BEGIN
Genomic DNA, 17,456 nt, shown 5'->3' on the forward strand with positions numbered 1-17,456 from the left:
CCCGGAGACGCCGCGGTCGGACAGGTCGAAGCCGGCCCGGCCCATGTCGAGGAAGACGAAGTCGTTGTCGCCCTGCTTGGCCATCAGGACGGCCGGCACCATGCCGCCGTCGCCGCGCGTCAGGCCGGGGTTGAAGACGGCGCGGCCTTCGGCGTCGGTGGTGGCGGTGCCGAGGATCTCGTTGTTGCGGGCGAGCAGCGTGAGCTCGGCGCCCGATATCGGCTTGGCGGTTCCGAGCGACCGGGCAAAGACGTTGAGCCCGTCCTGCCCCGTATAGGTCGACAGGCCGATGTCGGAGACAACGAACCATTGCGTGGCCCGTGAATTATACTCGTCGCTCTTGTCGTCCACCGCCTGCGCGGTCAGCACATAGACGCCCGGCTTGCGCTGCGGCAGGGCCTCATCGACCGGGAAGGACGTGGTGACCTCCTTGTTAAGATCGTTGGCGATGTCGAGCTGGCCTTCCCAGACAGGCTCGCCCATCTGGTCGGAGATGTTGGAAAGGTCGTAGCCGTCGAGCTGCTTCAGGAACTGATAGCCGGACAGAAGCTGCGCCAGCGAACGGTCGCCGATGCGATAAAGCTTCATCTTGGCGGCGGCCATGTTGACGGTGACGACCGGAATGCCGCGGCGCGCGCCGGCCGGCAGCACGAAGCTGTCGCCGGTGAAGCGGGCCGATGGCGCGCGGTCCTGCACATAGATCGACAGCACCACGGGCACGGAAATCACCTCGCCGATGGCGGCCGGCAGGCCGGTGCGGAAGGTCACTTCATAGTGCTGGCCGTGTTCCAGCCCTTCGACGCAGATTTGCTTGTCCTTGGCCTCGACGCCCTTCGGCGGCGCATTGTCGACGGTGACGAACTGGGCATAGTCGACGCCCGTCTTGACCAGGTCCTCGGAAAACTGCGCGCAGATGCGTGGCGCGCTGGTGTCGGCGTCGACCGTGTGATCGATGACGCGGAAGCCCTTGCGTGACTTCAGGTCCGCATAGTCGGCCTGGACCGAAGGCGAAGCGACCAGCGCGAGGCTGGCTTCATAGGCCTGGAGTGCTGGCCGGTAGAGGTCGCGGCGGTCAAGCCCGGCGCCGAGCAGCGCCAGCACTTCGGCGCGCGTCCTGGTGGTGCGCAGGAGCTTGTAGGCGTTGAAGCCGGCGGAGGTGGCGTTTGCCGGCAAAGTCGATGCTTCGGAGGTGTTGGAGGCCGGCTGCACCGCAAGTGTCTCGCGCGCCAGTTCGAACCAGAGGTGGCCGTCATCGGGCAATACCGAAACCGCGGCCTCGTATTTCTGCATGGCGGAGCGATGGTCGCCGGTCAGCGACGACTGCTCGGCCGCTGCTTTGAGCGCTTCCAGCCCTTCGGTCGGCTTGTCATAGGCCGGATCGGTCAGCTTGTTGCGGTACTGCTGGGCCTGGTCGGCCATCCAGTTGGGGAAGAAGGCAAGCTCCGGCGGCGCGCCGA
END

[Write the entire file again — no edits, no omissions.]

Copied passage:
Genomic DNA, 17,456 nt, shown 5'->3' on the forward strand with positions numbered 1-17,456 from the left:
CCCGGAGACGCCGCGGTCGGACAGGTCGAAGCCGGCCCGGCCCATGTCGAGGAAGACGAAGTCGTTGTCGCCCTGCTTGGCCATCAGGACGGCCGGCACCATGCCGCCGTCGCCGCGCGTCAGGCCGGGGTTGAAGACGGCGCGGCCTTCGGCGTCGGTGGTGGCGGTGCCGAGGATCTCGTTGTTGCGGGCGAGCAGCGTGAGCTCGGCGCCCGATATCGGCTTGGCGGTTCCGAGCGACCGGGCAAAGACGTTGAGCCCGTCCTGCCCCGTATAGGTCGACAGGCCGATGTCGGAGACAACGAACCATTGCGTGGCCCGTGAATTATACTCGTCGCTCTTGTCGTCCACCGCCTGCGCGGTCAGCACATAGACGCCCGGCTTGCGCTGCGGCAGGGCCTCATCGACCGGGAAGGACGTGGTGACCTCCTTGTTAAGATCGTTGGCGATGTCGAGCTGGCCTTCCCAGACAGGCTCGCCCATCTGGTCGGAGATGTTGGAAAGGTCGTAGCCGTCGAGCTGCTTCAGGAACTGATAGCCGGACAGAAGCTGCGCCAGCGAACGGTCGCCGATGCGATAAAGCTTCATCTTGGCGGCGGCCATGTTGACGGTGACGACCGGAATGCCGCGGCGCGCGCCGGCCGGCAGCACGAAGCTGTCGCCGGTGAAGCGGGCCGATGGCGCGCGGTCCTGCACATAGATCGACAGCACCACGGGCACGGAAATCACCTCGCCGATGGCGGCCGGCAGGCCGGTGCGGAAGGTCACTTCATAGTGCTGGCCGTGTTCCAGCCCTTCGACGCAGATTTGCTTGTCCTTGGCCTCGACGCCCTTCGGCGGCGCATTGTCGACGGTGACGAACTGGGCATAGTCGACGCCCGTCTTGACCAGGTCCTCGGAAAACTGCGCGCAGATGCGTGGCGCGCTGGTGTCGGCGTCGACCGTGTGATCGATGACGCGGAAGCCCTTGCGTGACTTCAGGTCCGCATAGTCGGCCTGGACCGAAGGCGAAGCGACCAGCGCGAGGCTGGCTTCATAGGCCTGGAGTGCTGGCCGGTAGAGGTCGCGGCGGTCAAGCCCGGCGCCGAGCAGCGCCAGCACTTCGGCGCGCGTCCTGGTGGTGCGCAGGAGCTTGTAGGCGTTGAAGCCGGCGGAGGTGGCGTTTGCCGGCAAAGTCGATGCTTCGGAGGTGTTGGAGGCCGGCTGCACCGCAAGTGTCTCGCGCGCCAGTTCGAACCAGAGGTGGCCGTCATCGGGCAATACCGAAACCGCGGCCTCGTATTTCTGCATGGCGGAGCGATGGTCGCCGGTCAGCGACGACTGCTCGGCCGCTGCTTTGAGCGCTTCCAGCCCTTCGGTCGGCTTGTCATAGGCCGGATCGGTCAGCTTGTTGCGGTACTGCTGGGCCTGGTCGGCCATCCAGTTGGGGAAGAAGGCAAGCTCCGGCGGCGCGCCGA